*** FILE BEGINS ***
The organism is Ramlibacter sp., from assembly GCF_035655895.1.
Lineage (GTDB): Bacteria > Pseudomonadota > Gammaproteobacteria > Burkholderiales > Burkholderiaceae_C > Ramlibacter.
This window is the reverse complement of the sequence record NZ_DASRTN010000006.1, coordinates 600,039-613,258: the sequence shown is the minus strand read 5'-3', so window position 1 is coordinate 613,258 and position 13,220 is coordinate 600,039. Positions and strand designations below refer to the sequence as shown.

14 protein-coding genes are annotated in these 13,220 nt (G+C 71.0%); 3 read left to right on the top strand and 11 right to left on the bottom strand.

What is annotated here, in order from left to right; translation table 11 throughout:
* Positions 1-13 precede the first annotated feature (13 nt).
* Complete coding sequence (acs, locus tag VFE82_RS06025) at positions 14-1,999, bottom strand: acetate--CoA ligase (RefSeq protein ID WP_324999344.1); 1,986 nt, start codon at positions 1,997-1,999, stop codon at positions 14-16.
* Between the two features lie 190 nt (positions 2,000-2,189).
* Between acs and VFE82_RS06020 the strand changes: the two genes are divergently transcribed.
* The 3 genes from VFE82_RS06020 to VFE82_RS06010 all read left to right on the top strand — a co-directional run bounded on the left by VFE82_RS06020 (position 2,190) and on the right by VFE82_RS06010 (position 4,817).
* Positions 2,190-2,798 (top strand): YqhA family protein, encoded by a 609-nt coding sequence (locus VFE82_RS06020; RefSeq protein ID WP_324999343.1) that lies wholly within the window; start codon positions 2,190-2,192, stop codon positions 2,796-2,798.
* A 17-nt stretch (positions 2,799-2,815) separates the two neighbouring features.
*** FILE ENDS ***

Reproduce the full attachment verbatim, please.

The organism is Ramlibacter sp., from assembly GCF_035655895.1.
Lineage (GTDB): Bacteria > Pseudomonadota > Gammaproteobacteria > Burkholderiales > Burkholderiaceae_C > Ramlibacter.
This window is the reverse complement of the sequence record NZ_DASRTN010000006.1, coordinates 600,039-613,258: the sequence shown is the minus strand read 5'-3', so window position 1 is coordinate 613,258 and position 13,220 is coordinate 600,039. Positions and strand designations below refer to the sequence as shown.

14 protein-coding genes are annotated in these 13,220 nt (G+C 71.0%); 3 read left to right on the top strand and 11 right to left on the bottom strand.

What is annotated here, in order from left to right; translation table 11 throughout:
* Positions 1-13 precede the first annotated feature (13 nt).
* Complete coding sequence (acs, locus tag VFE82_RS06025) at positions 14-1,999, bottom strand: acetate--CoA ligase (RefSeq protein ID WP_324999344.1); 1,986 nt, start codon at positions 1,997-1,999, stop codon at positions 14-16.
* Between the two features lie 190 nt (positions 2,000-2,189).
* Between acs and VFE82_RS06020 the strand changes: the two genes are divergently transcribed.
* The 3 genes from VFE82_RS06020 to VFE82_RS06010 all read left to right on the top strand — a co-directional run bounded on the left by VFE82_RS06020 (position 2,190) and on the right by VFE82_RS06010 (position 4,817).
* Positions 2,190-2,798 (top strand): YqhA family protein, encoded by a 609-nt coding sequence (locus VFE82_RS06020; RefSeq protein ID WP_324999343.1) that lies wholly within the window; start codon positions 2,190-2,192, stop codon positions 2,796-2,798.
* A 17-nt stretch (positions 2,799-2,815) separates the two neighbouring features.